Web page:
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Fred R. Conrad  /  The New York Times
Agent Emily Meredith Prentiss secures exclusive rates and special treatment for her clients. Still, the travel tip she offers is simple: plan ahead for better rates.
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updated 4/20/2012 5:55:26 PM ET 2012-04-20T21:55:26

The complimentary wine and fruit platter was sent up to Jessica Griffin and her family moments after they strolled into their roomy suite. They were accompanied by a bellhop who placed their bags near a tidy crib made up with luxurious, high thread-count sheets for Ms. Griffin’s 1-year-old daughter.

The V.I.P. treatment at the Cheeca Lodge and Spa in the Florida Keys last month hadn’t come with an extra cost. In fact, Ms. Griffin said, she paid about $100 a night less than the standard rate for her room. And the deal wasn’t the result of hours of tedious online research either. She had finagled her savings the old-fashioned way: through a travel agent.

“I needed recommendations and someone to steer me in the right direction,” said Ms. Griffin, who opted to work with an agent after years of making her own reservations because she needed a getaway suitable for a toddler and had little interest in scrolling through endless and conflicting user hotel reviews online. “There are so many,” she said. And with every site displaying beautiful pictures and tantalizing offers, “it can be overwhelming.”

“I wanted somebody from a reputable agency who could say yes, you’ll enjoy this stay,” she said.

According to those in the travel agent industry, clients like Ms. Griffin are not alone, and are in fact helping to stanch the bloodletting the industry has experienced since the onset of D.I.Y. booking more than a decade ago. Nearly one in three leisure agencies is hiring, according to PhoCusWright, a travel research firm. And in 2011 travel agencies experienced a second consecutive year of growth; their bookings account for a third of the $284 billion United States travel market.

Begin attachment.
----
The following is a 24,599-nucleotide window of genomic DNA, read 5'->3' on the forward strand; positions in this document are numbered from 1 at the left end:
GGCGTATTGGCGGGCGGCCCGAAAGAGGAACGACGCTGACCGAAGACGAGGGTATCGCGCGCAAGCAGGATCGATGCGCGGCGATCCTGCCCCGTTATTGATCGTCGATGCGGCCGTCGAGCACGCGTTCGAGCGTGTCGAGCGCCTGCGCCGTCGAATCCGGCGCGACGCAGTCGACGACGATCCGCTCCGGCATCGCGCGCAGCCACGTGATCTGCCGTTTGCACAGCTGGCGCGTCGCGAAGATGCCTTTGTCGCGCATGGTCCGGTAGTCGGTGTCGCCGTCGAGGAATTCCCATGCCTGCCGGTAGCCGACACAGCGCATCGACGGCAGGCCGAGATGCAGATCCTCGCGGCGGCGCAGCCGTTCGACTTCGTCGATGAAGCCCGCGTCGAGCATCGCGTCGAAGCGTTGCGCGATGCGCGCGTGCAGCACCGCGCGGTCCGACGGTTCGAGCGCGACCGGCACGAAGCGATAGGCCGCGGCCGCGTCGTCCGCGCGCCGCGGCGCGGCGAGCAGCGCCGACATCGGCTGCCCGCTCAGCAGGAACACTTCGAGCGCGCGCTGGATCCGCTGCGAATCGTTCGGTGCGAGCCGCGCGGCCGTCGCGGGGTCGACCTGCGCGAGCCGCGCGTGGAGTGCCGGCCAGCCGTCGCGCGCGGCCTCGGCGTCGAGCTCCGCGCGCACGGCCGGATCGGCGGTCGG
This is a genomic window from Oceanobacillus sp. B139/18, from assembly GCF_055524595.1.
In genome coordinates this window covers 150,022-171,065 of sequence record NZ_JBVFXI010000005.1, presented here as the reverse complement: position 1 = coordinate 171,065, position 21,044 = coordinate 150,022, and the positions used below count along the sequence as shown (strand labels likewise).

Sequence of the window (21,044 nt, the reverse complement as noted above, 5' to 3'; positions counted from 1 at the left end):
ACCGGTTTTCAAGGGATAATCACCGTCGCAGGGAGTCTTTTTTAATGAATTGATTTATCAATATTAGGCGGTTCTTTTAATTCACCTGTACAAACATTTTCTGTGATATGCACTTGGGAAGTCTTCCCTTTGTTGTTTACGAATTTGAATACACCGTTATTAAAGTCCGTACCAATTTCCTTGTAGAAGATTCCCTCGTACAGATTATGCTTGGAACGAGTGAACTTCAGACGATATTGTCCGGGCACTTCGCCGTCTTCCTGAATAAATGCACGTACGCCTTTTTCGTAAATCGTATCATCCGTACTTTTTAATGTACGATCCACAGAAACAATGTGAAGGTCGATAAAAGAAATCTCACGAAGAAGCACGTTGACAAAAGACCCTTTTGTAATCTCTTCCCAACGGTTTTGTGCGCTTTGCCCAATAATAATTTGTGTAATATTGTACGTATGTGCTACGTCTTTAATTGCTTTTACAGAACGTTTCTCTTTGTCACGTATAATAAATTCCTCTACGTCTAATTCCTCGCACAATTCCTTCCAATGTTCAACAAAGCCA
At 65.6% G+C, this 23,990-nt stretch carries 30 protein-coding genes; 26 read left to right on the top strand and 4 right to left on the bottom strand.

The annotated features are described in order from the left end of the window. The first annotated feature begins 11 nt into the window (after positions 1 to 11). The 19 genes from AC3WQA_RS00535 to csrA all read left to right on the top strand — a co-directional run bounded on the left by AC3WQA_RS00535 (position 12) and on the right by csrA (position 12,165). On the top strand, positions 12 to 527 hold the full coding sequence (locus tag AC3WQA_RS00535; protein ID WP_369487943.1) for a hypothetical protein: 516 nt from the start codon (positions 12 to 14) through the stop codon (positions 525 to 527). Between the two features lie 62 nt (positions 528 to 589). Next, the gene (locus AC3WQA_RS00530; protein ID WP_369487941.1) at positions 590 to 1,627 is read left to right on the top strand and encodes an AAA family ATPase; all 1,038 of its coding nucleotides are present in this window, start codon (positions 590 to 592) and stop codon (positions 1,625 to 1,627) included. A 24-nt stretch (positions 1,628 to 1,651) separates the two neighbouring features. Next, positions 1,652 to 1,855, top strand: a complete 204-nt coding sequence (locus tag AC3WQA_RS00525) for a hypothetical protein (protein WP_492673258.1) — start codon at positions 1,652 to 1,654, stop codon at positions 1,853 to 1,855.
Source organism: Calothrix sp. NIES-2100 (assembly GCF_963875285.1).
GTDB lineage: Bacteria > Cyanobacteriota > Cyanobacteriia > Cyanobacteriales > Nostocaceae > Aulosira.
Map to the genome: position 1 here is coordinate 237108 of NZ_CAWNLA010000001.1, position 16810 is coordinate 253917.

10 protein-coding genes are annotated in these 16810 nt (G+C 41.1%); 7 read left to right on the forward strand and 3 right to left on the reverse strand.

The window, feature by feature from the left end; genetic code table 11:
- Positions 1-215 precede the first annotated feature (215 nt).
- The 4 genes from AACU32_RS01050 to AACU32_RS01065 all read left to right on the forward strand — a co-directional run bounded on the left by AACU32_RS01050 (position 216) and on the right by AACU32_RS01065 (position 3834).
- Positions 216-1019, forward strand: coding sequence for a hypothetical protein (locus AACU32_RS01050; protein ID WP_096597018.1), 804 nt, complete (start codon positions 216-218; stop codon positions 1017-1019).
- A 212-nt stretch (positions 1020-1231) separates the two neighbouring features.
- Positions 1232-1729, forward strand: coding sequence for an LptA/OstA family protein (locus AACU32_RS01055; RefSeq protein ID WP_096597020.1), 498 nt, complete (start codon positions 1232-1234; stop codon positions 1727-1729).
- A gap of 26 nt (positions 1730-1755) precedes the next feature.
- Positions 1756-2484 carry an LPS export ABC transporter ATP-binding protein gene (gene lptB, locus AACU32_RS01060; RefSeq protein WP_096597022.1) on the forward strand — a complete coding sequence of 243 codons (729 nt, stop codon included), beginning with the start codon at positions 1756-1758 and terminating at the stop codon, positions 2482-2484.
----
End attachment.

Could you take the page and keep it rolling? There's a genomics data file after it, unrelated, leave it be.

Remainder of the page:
This comes after years during which all signs seemed to be suggesting that travel agents would soon go the way of telex operators. And it’s true that the numbers are stark: During the industry’s peak years of the mid-1990s, there were about 34,000 retail locations booking trips. Today, there are 14,000 to 15,000, according to PhoCusWright. In 2009 alone, in the throes of the recession, bookings through traditional agencies plummeted by 23 percent.

But now, some green shoots. An improving economy and the corporate travel that goes with it seem to be converging with a population for whom booking travel online has become increasingly onerous and time-consuming. Just how time-consuming? Steve Peterson, the global travel and transportation leader for the I.B.M. Institute for Business Value, set out to answer that very question. In a survey of more than 2,000 travelers worldwide, 20 percent said it took them more than five hours to search and book travel online. Nearly half said it required more than two hours.

No one expects agency business to rebound to pre-Internet levels, but recent signs — like the fact that leisure travelers accounted for a 10 percent bump in sales in 2010 (a bit less in 2011) — suggest that agents can still play a relevant role. And though no one has been keeping track of the reasons travelers are turning to actual human beings, Mr. Peterson suspected it might have something to do with the drawbacks of the Web. “It’s come to a point that it’s too much information to be confident that they have the ability to book the lowest fare,” or uncover the best place to stay, he said of the respondents. “Consumers are hungry for that one-and-done shopping experience.”

As it turns out, after years of losing ground to online sites, a new breed of tech savvy, specialized and collaborative agent has emerged.

“This whole idea that I go to a travel adviser to tell me what to do — those days are long gone,” said Matthew Upchurch, the chief executive of Virtuoso, a network of more than 330 upscale agencies. A contemporary travel agent expects customers to have done their homework, he said: “You’ve done a lot of research, now how do we work together?”

Agents today also know they must set themselves apart from the Web by offering special experiences that consumers can’t easily get on their own, like after-hours tours of the Sistine Chapel, tee times on P.G.A. golf courses normally closed to the public or the ability to pull some strings to get clients into that sold-out hotel or on the next flight out when bad weather strikes.